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Major Bank Says it Gave Unusual Treatment to Client Charged With Fraud

September 5, 1991

TOKYO (AP) _ One of Japan’s leading banks said Thursday it gave special personal treatment to a reportedly insolvent restaurateur who owes the bank about $440 million and has been charged with fraud.

Yo Kurosawa, president of the Industrial Bank of Japan, acknowledged that 61-year-old Nui Onoue received extraordinary consideration as one of the bank’s most favored customers. He said a senior official at its Osaka branch accompanied her on a private religious trip to India last summer.

″We decided it was not outside the range of our service to her as a large individual client,″ said Kurosawa. ″But now we regret that happened because it caused unnecessary concern about their relationship.″

The bank president appeared before a special parliamentary committee investigating a string of scandals in Japan’s beleaguered financial industry, including loans made to Ms. Onoue that allegedly were secured with forged certificates of deposit.

Ms. Onoue has told Japanese reporters that she entered a Buddhist sect about 20 years ago and later received a divine message to begin trading in stock.

Ms. Onoue, a restaurant owner who once considered the nation’s largest individual investor, bought shares when she felt inspired and purchased stock in many heavy-hitting financial institutions, including the Industrial Bank of Japan.

At one point, she was the bank’s largest individual shareholder, Kurosawa said. But he denied that was the reason for the bank’s generous loans to her.

Lawmakers Thursday speculated Ms. Onoue may have been linked to Japan’s yakuza gangsters, an allegation she has denied. Asked if any signs of a gangster connection had been discovered, Kurosawa said the bank investigated but could not gather enough evidence to reach such a conclusion.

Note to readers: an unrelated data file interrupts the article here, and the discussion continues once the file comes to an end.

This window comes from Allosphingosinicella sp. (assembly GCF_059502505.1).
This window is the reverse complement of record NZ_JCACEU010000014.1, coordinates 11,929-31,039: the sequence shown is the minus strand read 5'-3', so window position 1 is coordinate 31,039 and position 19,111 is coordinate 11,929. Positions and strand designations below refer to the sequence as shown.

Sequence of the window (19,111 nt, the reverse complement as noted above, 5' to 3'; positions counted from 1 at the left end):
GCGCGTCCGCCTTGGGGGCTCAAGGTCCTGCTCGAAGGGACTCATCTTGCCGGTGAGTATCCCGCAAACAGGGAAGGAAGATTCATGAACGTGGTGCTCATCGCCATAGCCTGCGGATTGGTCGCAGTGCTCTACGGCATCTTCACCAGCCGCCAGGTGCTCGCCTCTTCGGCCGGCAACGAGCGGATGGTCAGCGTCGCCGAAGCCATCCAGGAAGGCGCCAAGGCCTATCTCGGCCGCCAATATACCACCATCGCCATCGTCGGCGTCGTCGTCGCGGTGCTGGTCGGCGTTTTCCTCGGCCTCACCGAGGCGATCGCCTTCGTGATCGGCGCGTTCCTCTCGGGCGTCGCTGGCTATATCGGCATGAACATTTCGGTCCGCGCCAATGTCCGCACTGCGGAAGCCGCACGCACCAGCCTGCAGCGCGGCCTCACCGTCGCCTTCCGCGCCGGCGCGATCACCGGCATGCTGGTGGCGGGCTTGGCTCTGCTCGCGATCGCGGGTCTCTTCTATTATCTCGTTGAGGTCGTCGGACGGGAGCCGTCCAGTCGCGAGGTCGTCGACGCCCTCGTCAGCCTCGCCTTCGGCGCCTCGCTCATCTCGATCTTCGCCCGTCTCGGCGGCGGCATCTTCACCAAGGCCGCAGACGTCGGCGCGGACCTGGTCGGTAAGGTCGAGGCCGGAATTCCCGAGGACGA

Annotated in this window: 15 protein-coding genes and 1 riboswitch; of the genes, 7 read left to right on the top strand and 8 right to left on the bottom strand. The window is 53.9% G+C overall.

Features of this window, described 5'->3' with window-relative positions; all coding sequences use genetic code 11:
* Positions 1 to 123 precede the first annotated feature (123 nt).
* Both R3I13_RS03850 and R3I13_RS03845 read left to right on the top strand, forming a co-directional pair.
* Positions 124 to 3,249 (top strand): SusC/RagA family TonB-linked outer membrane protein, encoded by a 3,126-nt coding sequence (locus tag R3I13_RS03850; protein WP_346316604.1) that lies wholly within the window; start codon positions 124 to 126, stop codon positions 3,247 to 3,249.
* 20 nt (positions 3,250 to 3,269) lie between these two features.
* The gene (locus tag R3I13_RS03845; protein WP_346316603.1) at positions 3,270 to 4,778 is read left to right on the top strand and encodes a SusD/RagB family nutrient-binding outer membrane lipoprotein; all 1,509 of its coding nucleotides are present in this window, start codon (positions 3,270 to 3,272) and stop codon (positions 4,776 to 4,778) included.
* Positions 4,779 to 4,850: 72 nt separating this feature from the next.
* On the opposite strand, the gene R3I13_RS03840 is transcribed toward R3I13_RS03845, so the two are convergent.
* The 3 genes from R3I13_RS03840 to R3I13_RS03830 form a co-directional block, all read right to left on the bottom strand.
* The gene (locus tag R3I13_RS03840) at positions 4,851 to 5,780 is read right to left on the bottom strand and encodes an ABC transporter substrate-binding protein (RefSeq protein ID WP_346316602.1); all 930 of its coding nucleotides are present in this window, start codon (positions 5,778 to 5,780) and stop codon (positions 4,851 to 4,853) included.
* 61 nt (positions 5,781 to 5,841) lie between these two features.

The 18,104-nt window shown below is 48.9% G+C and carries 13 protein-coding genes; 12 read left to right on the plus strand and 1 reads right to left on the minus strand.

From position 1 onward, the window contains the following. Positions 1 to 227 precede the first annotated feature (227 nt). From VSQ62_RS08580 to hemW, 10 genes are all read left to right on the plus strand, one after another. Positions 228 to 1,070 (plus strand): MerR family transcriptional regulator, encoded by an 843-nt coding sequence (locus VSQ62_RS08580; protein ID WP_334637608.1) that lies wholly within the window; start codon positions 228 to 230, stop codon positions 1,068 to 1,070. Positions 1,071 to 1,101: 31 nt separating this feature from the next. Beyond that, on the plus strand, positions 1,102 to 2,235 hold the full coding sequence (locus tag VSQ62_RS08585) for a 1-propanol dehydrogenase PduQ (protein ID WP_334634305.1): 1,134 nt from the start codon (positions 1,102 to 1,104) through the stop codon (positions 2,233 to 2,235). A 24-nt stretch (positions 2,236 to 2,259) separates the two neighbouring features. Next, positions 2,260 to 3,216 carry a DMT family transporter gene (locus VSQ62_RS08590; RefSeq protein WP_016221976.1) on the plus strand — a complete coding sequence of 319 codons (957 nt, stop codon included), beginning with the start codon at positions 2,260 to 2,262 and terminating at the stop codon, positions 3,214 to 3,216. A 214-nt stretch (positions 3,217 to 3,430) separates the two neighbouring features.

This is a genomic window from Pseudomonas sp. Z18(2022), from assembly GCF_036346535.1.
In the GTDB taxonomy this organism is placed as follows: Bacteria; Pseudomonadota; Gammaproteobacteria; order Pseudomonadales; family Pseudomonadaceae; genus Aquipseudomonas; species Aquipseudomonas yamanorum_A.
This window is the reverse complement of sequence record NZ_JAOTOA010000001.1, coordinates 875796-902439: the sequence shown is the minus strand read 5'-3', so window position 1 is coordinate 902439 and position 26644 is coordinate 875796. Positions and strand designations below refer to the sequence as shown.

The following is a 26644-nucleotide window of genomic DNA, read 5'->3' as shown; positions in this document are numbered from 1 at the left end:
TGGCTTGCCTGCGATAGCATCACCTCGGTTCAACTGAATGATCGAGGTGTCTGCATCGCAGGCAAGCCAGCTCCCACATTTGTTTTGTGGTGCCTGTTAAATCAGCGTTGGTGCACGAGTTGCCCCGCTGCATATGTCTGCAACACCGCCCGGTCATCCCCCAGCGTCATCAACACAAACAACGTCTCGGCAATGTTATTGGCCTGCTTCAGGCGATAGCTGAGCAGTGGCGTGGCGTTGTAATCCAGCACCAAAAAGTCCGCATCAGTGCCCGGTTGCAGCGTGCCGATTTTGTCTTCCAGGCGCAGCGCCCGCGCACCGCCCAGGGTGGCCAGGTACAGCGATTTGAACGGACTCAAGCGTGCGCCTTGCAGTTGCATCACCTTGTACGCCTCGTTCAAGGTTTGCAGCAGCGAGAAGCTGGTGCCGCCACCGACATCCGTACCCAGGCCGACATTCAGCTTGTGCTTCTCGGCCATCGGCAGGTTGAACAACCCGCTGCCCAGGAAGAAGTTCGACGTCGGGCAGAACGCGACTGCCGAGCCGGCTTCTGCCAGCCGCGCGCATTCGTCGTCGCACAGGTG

Kurosawa and presidents of two other major banks involved in various scandals apologized before the parliamentary committee for their banks’ loose loan policies.

The Industrial Bank of Japan’s loans to Ms. Onoue peaked at 240 billion yen, worth about $1.8 billion, last year. The bank and its related lending institutions still have 60 billion yen, or $440 million, to collect.

Kurosawa said part of it can be recovered by liquidating Ms. Onoue’s real estate holdings secured by the bank, estimated to be worth about $147 million.

Lawmakers repeatedly asked Kurosawa why such loans were extended to Ms. Onoue without checking thoroughly into her background or ability to repay. He responded with repeated apologies but no explanations.

″This is the first time we were forced into such a fraud case, and we are determined not to repeat the same mistake again,″ said Kurosawa. ″We thought we did enough to examine her credibility.″

But he acknowledged that his bank did not carefully check two tax reports she submitted that subsequently proved to be fake.

In related news, Tokyo district prosecutors said they arrested on Thursday Kazuo Toyama, a former employee of Kyowa Saitama Bank, on suspicion of issuing forged deposit certificates to help clients obtain 4 billion yen in loans from other financial institutions.

Also, a private survey company said Thursday that the number of television commercials for brokerages has fallen dramatically because of the scandals and the sharp drop in value of shares on the stock market.

Japan’s top brokerages have admitted they made large payments to favored clients to compensate them for trading losses.